Fun Fitness Health

How Technology Can Help You Improve Health and Fitness

As everyone’s fitness needs and goals change, how we exercise and play sports takes on new forms. Fitness technology is instrumental in those innovations.

Technology has revolutionised many aspects of our lives, and our approaches to health and fitness are just some of them. Fitness enthusiasts are constantly exploring ways to improve their overall well-being with the help of technology, helped significantly by emerging new facilities and venues to practise their passions.

Those looking to improve health in 2024 now have a plethora of innovative tools to track progress, work out virtually, enhance performance, recover, and make your fitness journey more immersive. Not only can you gain invaluable data and insights, but you can exceed your health goals in ways you never thought possible. 

This article explores some of the creative ways that technology is helping people achieve their fitness objectives. What will ‌your health journey look like in 2024?

Understanding wearable technology’s quirks

Wearable technology like smartwatches and fitness trackers are devices that people can wear all day long. They are equipped with sensors to track and monitor user activity and movement, proving to be one of the more innovative and fast-growing technologies powered by the Internet of Things (IoT).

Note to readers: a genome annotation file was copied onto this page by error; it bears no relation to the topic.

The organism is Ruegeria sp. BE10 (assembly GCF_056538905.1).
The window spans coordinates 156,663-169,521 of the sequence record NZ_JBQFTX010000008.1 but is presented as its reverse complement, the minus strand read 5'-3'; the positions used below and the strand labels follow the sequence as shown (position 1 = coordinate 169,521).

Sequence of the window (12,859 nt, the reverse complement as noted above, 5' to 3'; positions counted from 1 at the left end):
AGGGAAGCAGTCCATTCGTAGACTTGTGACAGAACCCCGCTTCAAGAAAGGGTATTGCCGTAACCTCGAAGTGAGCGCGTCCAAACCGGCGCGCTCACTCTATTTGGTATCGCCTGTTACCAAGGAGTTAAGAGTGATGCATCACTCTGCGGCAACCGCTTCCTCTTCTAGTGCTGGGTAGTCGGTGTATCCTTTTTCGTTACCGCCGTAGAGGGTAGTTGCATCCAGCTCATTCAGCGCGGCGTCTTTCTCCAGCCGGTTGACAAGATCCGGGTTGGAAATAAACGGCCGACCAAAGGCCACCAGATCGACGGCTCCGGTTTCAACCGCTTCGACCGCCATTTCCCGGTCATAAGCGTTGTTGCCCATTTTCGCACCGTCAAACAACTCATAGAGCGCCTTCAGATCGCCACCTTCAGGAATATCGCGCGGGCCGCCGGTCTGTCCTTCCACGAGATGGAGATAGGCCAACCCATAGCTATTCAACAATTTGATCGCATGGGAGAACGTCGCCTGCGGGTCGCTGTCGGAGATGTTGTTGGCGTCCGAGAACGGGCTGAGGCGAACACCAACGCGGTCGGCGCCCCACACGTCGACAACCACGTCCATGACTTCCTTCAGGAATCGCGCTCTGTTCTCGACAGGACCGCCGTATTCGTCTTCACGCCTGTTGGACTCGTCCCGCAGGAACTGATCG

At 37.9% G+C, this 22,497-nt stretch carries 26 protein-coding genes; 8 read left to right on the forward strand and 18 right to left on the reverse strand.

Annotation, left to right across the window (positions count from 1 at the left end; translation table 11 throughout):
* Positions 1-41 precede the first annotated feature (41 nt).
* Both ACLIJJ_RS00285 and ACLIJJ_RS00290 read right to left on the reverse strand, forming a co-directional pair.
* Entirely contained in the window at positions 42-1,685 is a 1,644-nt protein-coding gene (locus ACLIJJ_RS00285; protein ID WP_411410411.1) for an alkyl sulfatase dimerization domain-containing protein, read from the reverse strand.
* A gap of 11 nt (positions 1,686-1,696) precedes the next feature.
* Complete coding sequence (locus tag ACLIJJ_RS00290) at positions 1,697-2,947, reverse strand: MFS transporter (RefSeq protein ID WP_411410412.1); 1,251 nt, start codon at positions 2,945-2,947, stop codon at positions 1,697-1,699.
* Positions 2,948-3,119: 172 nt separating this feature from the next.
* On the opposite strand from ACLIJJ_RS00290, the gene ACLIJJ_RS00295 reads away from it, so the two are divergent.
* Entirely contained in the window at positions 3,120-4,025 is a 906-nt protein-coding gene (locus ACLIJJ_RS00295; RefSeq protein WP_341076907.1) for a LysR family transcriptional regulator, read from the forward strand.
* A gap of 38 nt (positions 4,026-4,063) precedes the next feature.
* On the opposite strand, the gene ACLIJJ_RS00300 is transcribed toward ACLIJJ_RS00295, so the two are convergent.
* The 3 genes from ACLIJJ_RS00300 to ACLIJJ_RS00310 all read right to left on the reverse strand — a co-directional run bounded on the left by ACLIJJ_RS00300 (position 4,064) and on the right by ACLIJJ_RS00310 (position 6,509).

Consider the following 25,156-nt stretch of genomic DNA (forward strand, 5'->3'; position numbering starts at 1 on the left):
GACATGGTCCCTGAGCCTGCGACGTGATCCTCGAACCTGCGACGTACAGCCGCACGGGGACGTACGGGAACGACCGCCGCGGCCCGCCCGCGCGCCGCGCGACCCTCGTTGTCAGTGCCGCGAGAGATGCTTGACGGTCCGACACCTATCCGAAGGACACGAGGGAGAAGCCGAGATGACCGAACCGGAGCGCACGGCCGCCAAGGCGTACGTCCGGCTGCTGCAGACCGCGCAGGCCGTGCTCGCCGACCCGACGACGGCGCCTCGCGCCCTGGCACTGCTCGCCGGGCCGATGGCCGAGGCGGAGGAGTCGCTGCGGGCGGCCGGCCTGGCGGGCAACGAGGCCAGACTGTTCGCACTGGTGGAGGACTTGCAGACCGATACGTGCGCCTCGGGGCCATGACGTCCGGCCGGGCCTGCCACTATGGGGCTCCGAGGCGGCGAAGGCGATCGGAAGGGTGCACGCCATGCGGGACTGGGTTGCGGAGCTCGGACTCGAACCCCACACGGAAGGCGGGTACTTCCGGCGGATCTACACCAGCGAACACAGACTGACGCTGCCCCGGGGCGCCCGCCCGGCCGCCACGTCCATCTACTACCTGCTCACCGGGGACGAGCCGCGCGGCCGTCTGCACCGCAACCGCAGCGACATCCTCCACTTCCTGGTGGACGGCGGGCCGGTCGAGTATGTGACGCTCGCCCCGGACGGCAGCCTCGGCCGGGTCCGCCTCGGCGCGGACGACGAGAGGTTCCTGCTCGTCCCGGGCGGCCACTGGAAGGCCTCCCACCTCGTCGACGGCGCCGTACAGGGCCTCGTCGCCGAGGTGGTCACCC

Understandably, fitness tracker data is highly intricate and specific, not to mention the fact that the underlying hardware is designed to sync with other tools and apps. The data moving laterally is stored in the cloud, and many users may express concerns about their location, financial information, health history, and so on, being accessed by others without permission. 

While fitness tracker privacy is covered under the General Data Protection Regulation (GDPR), it doesn’t hurt to take extra precautions to maximise privacy. As a cyber security expert at Redscan explains: “When it comes to personal devices like mobiles phone and fitness apps, users must be vigilant to hacking and opportunistic cyber attacks. The key is knowing how to restrict access to personal data with multi factor authentication (MFA) and when to turn off location tracking to guard devices from security vulnerabilities.”